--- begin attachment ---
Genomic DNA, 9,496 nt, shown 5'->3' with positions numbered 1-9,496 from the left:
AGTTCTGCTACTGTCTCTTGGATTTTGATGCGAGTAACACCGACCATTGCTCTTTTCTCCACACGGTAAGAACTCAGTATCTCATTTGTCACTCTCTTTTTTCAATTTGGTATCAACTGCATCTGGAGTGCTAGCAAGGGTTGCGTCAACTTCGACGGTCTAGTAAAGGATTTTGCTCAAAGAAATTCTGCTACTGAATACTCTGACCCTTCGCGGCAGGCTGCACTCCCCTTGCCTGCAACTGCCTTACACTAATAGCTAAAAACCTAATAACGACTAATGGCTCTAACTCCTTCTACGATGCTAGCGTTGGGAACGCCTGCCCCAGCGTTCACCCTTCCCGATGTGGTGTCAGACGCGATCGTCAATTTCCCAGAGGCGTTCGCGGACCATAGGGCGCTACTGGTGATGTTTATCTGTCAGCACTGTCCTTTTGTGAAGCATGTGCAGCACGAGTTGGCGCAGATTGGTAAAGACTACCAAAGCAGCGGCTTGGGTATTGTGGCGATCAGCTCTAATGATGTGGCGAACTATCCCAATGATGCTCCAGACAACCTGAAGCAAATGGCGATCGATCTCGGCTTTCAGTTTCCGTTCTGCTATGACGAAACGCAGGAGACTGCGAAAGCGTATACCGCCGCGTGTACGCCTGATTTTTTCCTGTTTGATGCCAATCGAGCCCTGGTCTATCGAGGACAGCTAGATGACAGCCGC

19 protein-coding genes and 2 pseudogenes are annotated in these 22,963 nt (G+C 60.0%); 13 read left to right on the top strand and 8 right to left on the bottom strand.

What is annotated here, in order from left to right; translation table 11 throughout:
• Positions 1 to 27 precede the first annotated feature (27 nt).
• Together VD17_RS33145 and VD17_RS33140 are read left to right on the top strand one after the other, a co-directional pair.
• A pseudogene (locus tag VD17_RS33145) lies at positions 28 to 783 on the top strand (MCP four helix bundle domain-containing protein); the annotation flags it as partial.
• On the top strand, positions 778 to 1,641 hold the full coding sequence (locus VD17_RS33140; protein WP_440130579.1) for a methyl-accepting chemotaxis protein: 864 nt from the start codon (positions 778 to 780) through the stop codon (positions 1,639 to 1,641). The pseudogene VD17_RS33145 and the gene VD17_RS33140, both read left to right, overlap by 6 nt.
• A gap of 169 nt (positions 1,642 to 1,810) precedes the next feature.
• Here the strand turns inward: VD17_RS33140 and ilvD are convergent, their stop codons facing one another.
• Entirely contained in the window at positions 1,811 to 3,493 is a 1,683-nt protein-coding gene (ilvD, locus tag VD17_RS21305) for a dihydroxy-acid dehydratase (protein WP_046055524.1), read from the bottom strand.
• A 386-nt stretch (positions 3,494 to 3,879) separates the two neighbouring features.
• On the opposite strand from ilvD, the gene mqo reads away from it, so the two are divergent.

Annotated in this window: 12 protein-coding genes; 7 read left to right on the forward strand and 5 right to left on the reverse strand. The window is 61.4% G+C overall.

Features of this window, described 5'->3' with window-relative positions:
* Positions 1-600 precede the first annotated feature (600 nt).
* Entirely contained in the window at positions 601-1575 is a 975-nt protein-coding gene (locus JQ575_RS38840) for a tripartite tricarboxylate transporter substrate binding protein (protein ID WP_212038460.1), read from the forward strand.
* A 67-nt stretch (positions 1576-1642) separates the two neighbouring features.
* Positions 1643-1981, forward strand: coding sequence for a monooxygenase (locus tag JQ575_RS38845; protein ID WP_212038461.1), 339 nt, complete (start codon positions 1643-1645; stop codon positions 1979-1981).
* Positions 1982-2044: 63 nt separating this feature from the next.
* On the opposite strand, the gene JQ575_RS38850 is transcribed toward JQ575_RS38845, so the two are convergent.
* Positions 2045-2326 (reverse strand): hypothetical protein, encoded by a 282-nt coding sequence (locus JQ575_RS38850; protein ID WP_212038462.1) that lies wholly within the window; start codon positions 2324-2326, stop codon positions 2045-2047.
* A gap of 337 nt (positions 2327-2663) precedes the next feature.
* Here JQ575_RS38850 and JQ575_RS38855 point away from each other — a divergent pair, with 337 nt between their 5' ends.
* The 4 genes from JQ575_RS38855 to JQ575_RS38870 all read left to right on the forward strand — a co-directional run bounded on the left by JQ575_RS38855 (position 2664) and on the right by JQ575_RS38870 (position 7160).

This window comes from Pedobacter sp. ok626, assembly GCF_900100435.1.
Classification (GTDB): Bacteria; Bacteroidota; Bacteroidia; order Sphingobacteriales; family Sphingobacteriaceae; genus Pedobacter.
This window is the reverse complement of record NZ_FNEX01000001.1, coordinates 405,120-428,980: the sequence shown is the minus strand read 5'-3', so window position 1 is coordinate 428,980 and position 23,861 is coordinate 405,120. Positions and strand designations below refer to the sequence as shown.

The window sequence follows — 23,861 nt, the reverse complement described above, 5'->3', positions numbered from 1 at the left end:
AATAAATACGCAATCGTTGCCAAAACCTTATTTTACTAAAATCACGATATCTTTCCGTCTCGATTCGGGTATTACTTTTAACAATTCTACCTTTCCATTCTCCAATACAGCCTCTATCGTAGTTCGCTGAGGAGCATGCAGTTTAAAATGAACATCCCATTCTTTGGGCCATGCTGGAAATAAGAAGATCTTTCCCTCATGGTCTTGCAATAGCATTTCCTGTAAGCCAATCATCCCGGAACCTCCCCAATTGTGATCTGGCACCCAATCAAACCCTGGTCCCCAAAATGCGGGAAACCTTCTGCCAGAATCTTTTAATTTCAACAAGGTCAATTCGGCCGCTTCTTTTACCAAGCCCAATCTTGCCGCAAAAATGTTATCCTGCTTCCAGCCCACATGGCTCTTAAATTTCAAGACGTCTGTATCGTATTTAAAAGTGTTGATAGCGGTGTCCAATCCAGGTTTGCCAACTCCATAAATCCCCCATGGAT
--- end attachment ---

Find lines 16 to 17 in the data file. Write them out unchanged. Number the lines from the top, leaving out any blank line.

* Positions 1-600 precede the first annotated feature (600 nt).
* Entirely contained in the window at positions 601-1575 is a 975-nt protein-coding gene (locus JQ575_RS38840) for a tripartite tricarboxylate transporter substrate binding protein (protein ID WP_212038460.1), read from the forward strand.